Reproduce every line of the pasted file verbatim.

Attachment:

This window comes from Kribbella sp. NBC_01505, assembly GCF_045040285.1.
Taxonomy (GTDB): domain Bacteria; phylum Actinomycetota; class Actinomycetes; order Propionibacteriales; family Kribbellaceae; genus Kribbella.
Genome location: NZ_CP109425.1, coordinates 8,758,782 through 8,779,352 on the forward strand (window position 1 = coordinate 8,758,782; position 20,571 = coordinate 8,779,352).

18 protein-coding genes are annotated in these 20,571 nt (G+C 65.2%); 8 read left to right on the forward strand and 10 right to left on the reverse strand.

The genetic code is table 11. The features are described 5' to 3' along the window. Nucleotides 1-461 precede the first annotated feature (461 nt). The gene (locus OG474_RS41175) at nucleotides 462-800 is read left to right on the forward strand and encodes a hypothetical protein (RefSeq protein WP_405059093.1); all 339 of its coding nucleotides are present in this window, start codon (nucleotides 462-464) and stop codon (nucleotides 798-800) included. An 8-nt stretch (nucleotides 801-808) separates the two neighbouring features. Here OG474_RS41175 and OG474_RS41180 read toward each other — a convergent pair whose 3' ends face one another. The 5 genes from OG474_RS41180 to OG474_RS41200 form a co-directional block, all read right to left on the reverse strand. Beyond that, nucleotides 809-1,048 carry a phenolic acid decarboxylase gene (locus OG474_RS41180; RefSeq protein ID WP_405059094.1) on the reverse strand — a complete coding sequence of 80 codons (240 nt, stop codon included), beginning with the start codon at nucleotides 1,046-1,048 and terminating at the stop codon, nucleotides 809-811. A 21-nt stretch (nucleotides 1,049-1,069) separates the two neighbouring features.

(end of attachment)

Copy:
This window comes from Kribbella sp. NBC_01505, assembly GCF_045040285.1.
Taxonomy (GTDB): domain Bacteria; phylum Actinomycetota; class Actinomycetes; order Propionibacteriales; family Kribbellaceae; genus Kribbella.
Genome location: NZ_CP109425.1, coordinates 8,758,782 through 8,779,352 on the forward strand (window position 1 = coordinate 8,758,782; position 20,571 = coordinate 8,779,352).

18 protein-coding genes are annotated in these 20,571 nt (G+C 65.2%); 8 read left to right on the forward strand and 10 right to left on the reverse strand.

The genetic code is table 11. The features are described 5' to 3' along the window. Nucleotides 1-461 precede the first annotated feature (461 nt). The gene (locus OG474_RS41175) at nucleotides 462-800 is read left to right on the forward strand and encodes a hypothetical protein (RefSeq protein WP_405059093.1); all 339 of its coding nucleotides are present in this window, start codon (nucleotides 462-464) and stop codon (nucleotides 798-800) included. An 8-nt stretch (nucleotides 801-808) separates the two neighbouring features. Here OG474_RS41175 and OG474_RS41180 read toward each other — a convergent pair whose 3' ends face one another. The 5 genes from OG474_RS41180 to OG474_RS41200 form a co-directional block, all read right to left on the reverse strand. Beyond that, nucleotides 809-1,048 carry a phenolic acid decarboxylase gene (locus OG474_RS41180; RefSeq protein ID WP_405059094.1) on the reverse strand — a complete coding sequence of 80 codons (240 nt, stop codon included), beginning with the start codon at nucleotides 1,046-1,048 and terminating at the stop codon, nucleotides 809-811. A 21-nt stretch (nucleotides 1,049-1,069) separates the two neighbouring features.